12 wrenches are better than 1: Falcon Strip Party

1963 Ford Falcon Wagon Project Start


A lifelong family friend told me, “The funnest part’s over.” On Saturday 6/7, I had a “Strip Party” at my house. Sounds more fun than it was cause we were stripping a 1963 Falcon Wagon. Including me, 12 guys took apart this wagon Overhaulin’ style. (Chip, are you seeing this?)


Ford Falcon, Ford falcon wagon, Ford falcon station wagon, 1963 Ford falcon wagon

Imagine a guy with big dreams about a cool cruising wagon that can carry his family to cruises and shows in style. That same guy has said family out of the country, in Japan, for 7 weeks. What to do? I got the idea to invite my buddies and fellow MyRideisMe.com members over for a party to kick-off the disassembly of the wagon. I supply beer and pizza and my friends, new and old, got to dive into some 45 year old dirt in my garage. Sound like fun? Then you’re in the right place. This is My Ride is Me at it’s finest.


The tear-down thrash started when my friend Mike Schnur showed up. He was early, but I was thrilled to see him over. Mike’s the undisputed “Falcon God”. In case you forgot the car we’re working on, here it is in my driveway after a good cleaning… The car was a running, driving 4 door wagon with a later model 200 6 cylinder and the original Dagenham 4-speed. It’s got some pretty nasty black primer on it right now from the previous owner. He used to spray it down with Armor All to keep it shiny. Don’t do it. It eventually turns into a black paste that just won’t come off! That’s what you’re seeing in the darker streaks in the picture. (Click on it to make the picture bigger). I drove the car into the garage for Mike and I to get to work.


1960 Comet Wagon, comet station wagon, mercury comet wagon, hot rod wagon

Since Mike’s owns a flat-out bitch’n 1960 2-door Comet wagon and has removed and replace more trim (sounds like the start of a bad joke) than anyone else coming to the party, that’s where he started. We still need Mike to add that Comet to his garage (CLICK HERE) so he can say more about. But, it’s easy to see, Mike knows Falcons, Comets and no doubt, wagons. Ford Falcon, Ford falcon wagon, Ford falcon station wagon, 1963 Ford falcon wagon, rebuild startHere’s Mike getting started. It’s about 1PM.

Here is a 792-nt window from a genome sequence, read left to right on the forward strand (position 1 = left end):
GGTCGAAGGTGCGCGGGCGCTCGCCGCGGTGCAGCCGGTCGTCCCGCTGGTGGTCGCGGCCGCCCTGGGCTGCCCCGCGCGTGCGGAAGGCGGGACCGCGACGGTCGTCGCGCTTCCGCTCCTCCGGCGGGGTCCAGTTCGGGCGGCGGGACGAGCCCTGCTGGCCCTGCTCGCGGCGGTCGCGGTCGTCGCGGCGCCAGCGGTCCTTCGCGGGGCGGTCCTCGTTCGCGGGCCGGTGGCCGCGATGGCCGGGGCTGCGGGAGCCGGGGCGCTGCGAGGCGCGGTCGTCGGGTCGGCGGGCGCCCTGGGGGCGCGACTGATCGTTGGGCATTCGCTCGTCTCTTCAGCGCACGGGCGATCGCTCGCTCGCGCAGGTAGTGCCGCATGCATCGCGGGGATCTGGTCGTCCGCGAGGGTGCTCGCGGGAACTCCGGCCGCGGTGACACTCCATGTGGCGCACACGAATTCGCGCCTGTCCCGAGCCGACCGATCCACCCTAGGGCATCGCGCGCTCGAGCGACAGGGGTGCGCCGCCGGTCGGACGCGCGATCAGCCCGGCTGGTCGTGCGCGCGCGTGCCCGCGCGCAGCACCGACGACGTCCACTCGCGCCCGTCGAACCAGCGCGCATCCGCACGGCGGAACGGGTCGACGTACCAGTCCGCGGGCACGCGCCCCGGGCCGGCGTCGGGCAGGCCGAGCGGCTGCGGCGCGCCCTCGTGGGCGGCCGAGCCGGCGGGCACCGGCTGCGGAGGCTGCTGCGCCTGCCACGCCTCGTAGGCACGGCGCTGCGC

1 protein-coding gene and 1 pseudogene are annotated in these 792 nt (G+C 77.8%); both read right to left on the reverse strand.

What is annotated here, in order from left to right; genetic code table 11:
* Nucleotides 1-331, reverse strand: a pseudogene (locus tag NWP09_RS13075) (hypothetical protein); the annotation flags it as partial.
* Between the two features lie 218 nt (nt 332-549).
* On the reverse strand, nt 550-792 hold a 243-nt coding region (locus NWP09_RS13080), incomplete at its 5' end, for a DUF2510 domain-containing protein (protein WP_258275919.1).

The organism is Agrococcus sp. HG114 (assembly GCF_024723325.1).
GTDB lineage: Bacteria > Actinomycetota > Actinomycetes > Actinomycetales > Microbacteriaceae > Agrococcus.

The car could have easily taken us to buy the many-many ice cold beverages we had ready to quench the Arizona heat building up in the garage, but instead, I choose to tear it apart. Mike handled the delicate work while I chipped in with photos… not really, I did get into the mix too with some of the bigger items. I’m an engineer and son of a Ford63 Falcon Wagon bumper Mechanic, so I can mix it up a little in the garage too. Here’s me triumphantly holding the first piece I pulled off. The not-so-good bumper. It’s still early in the day so the glassy-eyed-ness is just a special camera effect.


200 6 cylinder falcon, 63 ford Falcon motorNot too much later, more of the crew showed up. Brian Stupski is there chipping away at the window with Mike lending a hand. That stink’n window did NOT want to come out. Chances are, I’ll have to replace it cause of some fairly deep scratches from a missing wiper blade (insert nails on a chalkboard sound here) but still, I didn’t want to bust out the hammers, not yet. Luckily Brian’s a patient guy. He has to be to turn out the sick designs he does. Dave Kiesel’s also hard at it. If you’re a Division 7 drag racer, you might know that name from his runner-up in Super Street at this year’s Fontana race. He busted out by 0.054s to the other lane charging63 Falcon Wagon windshield at 140+ mph. He was that far away from a Wally! (Dave’s garage) Dave’s a mechanic at heart, so he got to work pulling the engine and trans.


Rob Zoller, my partner for the drive to the LA Roadster Show this weekend, also jumped right in. (Rob’s Garage) Rob and Mike have turned out some sweet suede Falcons over the past few years. Between Rob and Mike, we had our Falcon knowledge completely covered. The windshield finally came out, but Rob thinks we missed a spot. My left over “Christmas Jack” is riding shotgun.